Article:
Cover image for The titled Americans : three American sisters and the British aristocratic world into which they married
The titled Americans : three American sisters and the British aristocratic world into which they married
Kehoe, Elisabeth.
Personal Author:
First American edition.
Publication Information:
New York : Atlantic Monthly Press, [2004]

Physical Description:
xxiii, 452 pages : illustrations, genealogical table, photographs ; 24 cm
Format :


Call Number
Material Type
Home Location
Item Holds
CT274.J47 K44 2004 Adult Non-Fiction Non-Fiction Area
CT274.J47 K44 2004 Adult Non-Fiction Biography
CT274.J47 K44 2004 Adult Non-Fiction Biography

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Elisabeth Kehoe brings to life a sweeping, three-generational saga of the remarkable Jerome sisters-among the most glamorous women of their time-whose marriages to British aristocracy represented the first of such transatlantic unions. Although full of princely lovers, parties, and landed estates, the story's heart is the intensely supportive and beautifully affectionate lifelong relationship among the sisters. Waves of grave financial hardship afflicted them all, but they always rallied to rescue one another. Beginning in 1840s America and ending one hundred years later in the middle of World War II-when the British nation was fighting for survival under the leadership of Jennie's son, Winston Churchill-this biography presents an epic story of family and fortune that encompasses both the apogee and the twilight of the British Empire. Book jacket.

Author Notes

Elisabeth Kehoe received her Ph.D. in history from the University of London, and is currently a visiting fellow at its Institute of Historical Research

Reviews 3

Booklist Review

Thanks to several previous biographies, most notably Ralph Martin's classic biography Jennie, Winston Churchill's irrepressible mother is fairly familiar. Less well known are her two sisters, Clara and Leonie. The three were daughters of dashing New Yorker Leonard Jerome, who made and lost several fortunes. Mother took them to Europe to look for suitable--that is, rich and aristocratic--husbands. Jennie's marriage to Lord Randolph Churchill catapulted her to the upper reaches of British society, although she and Randolph led mostly separate lives. Clara married charming, feckless Moreton Frewen, dubbed Mortal Ruin by his friends; and Leonie, the most down-to-earth sister, married into the Anglo-Irish landed gentry. Through all their ups and downs, the sisters' closest bonds were with each other. Kehoe provides much detail about the social trends and historical events that formed the backdrop for the sisters' lives. Her combination of meticulous research, good storytelling, and glimpses into the lifestyles of the rich (or at least living as though rich) and famous circa 1900 will satisfy a range of readers. --Mary Ellen Quinn Copyright 2004 Booklist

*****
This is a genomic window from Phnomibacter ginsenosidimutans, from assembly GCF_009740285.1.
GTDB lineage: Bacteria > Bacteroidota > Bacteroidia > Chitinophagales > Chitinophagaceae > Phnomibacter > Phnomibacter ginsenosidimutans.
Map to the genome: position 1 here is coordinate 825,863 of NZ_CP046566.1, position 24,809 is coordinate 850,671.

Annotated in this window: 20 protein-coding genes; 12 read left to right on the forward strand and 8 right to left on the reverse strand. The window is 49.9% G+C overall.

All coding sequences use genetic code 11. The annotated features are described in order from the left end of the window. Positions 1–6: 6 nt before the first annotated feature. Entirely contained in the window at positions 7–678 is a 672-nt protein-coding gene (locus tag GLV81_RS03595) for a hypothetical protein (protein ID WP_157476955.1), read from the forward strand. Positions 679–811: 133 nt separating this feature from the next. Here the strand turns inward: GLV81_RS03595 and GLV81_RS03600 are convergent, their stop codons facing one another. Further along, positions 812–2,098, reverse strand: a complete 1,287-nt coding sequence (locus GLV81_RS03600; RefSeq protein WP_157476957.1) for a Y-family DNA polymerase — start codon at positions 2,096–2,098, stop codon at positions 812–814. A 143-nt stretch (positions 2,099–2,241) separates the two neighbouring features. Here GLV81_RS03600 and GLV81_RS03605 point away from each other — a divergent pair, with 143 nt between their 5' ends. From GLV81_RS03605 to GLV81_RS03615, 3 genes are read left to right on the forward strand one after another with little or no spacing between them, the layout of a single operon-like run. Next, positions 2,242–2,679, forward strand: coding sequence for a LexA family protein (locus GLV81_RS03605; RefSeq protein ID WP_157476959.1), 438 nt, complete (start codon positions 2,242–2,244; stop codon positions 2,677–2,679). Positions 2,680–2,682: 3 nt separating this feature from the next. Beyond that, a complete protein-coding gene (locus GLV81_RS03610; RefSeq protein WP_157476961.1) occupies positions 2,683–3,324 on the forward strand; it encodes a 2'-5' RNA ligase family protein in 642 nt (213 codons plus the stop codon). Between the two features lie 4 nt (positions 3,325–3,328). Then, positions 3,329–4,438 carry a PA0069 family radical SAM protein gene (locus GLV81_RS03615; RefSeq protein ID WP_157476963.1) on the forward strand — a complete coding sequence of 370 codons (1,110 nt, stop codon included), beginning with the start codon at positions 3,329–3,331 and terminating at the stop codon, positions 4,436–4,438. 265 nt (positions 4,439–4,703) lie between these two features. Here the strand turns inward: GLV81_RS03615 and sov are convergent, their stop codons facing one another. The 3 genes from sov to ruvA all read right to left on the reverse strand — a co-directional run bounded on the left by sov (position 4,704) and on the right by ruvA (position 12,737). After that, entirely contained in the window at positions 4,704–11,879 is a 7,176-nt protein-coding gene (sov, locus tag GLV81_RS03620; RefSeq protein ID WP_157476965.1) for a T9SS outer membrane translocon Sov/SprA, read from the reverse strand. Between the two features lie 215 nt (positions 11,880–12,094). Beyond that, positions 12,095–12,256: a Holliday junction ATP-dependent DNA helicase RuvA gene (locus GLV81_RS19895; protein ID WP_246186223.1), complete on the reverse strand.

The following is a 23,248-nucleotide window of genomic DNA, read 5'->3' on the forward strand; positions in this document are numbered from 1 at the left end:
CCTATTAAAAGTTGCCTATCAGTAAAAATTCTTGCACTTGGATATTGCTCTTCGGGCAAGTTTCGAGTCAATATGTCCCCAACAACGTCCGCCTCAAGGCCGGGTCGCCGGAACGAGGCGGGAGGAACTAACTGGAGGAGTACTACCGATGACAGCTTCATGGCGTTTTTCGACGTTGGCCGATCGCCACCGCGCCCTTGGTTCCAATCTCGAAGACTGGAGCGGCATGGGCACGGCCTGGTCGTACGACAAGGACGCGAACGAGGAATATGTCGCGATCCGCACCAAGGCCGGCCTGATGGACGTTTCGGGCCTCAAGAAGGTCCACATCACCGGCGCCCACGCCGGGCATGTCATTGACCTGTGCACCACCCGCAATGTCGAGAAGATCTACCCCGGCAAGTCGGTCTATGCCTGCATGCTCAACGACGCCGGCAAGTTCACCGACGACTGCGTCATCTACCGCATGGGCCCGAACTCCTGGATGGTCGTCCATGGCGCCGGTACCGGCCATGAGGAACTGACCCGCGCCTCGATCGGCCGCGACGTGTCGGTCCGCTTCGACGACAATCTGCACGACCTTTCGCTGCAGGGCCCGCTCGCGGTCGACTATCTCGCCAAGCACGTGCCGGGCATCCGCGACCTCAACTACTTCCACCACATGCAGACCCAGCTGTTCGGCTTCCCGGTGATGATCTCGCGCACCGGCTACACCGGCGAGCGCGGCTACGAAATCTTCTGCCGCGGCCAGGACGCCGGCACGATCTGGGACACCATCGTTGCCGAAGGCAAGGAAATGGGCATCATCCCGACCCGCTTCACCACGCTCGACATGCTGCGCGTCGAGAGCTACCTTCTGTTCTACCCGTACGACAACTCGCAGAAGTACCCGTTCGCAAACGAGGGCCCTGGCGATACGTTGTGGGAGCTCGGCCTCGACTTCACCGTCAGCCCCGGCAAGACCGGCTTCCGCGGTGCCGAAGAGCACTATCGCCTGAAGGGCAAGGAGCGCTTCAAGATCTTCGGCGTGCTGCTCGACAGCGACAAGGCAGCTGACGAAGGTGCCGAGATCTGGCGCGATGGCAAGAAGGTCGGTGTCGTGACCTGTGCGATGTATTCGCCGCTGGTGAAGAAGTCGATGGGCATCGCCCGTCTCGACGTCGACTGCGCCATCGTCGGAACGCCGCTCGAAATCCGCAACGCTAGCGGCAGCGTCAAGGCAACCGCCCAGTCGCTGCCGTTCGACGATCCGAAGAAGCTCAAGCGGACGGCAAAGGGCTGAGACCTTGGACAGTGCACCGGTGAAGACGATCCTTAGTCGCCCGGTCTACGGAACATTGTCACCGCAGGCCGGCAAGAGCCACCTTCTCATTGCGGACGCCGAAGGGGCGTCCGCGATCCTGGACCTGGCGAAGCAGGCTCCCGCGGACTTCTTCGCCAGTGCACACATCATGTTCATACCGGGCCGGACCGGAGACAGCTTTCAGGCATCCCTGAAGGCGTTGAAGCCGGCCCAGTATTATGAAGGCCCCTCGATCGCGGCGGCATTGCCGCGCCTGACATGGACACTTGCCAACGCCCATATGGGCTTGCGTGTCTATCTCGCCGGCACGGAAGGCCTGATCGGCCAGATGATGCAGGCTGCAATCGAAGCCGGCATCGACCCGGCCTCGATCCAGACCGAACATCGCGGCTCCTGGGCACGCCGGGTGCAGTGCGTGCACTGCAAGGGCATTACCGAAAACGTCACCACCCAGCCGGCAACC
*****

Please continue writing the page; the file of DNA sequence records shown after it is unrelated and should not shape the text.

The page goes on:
Publisher's Weekly Review

Daughters of a wealthy Wall Street speculator and his heiress wife, all three Jerome sisters-Clara, Jennie and Leonie-married titled English husbands, setting a trend for upper-crust Anglo-American liaisons at a time when Britain's landed gentry were in dire need of cash. Jennie married first, in 1873, to Lord Randolph Churchill, in spite of opposition from his father, the Duke of Marlborough. Jennie became the best known of the sisters, not only as the mother of Sir Winston Churchill, but as a formidable personality in her own right. The more vapid Clara married the dashing Moreton Frewen, whose lack of business acumen brought him the nickname "Mortal Ruin." The youngest sister, Leonie, married Jack Leslie, son of one of the largest landowning families in Ireland. But neither Clara nor Leonie rivaled the beautiful and witty Jennie, who captivated Victorian and Edwardian high society. Although Kehoe devotes equal attention to all three sisters-their marriages, affairs and lifelong solidarity as outsiders in a world they didn't always understand-Jennie's magnetic charms dominate the narrative. Kehoe's readable book, her first, perfectly captures the decadence of the sisters' privileged world in its historical context of a British Empire just past its peak, the struggle for Irish Home Rule and the impact of WWI. 16 pages of color and b&w illus. not seen by PW. (Dec.) (c) Copyright PWxyz, LLC. All rights reserved

Library Journal Review

For her debut, Kehoe, a visiting scholar at the Institute of Historical Research, tracks the Jerome sisters, three beauties who left New York in the 1860s with the hopes of triumphing abroad. Middle sister Jennie snared Lord Randolph Churchill. With a 40,000-copy first printing. (c) Copyright 2010. Library Journals LLC, a wholly owned subsidiary of Media Source, Inc. No redistribution permitted.

Table of Contents

List of Illustrationsp. ix
Acknowledgementsp. xi
Family Treep. xiv
Introductionp. xvii
1 Mrs Astor's New Yorkp. 1
2 The Court of Emperor Louis Napoleonp. 24
3 'To Meet: Randolph'p. 41
4 The Prince of Wales and the Marlborough House Setp. 62
5 The Wild Westp. 92
6 Glasloughp. 121
7 The Churchills in Americap. 147
8 The Funeral Tourp. 176
9 Lower Jerome Terracep. 197
10 Mortal Ruinp. 221
11 The Last Duelp. 250
12 The Lamps Go Out in Europep. 290
13 After the Delugep. 319
14 Last Journeysp. 342
15 Four Roses from Four Sonsp. 367
Epilogue: A Beautiful Affectionp. 383
A Note on Purchasing Powerp. 387
A Note on Sourcesp. 389
Notesp. 393
Bibliographyp. 429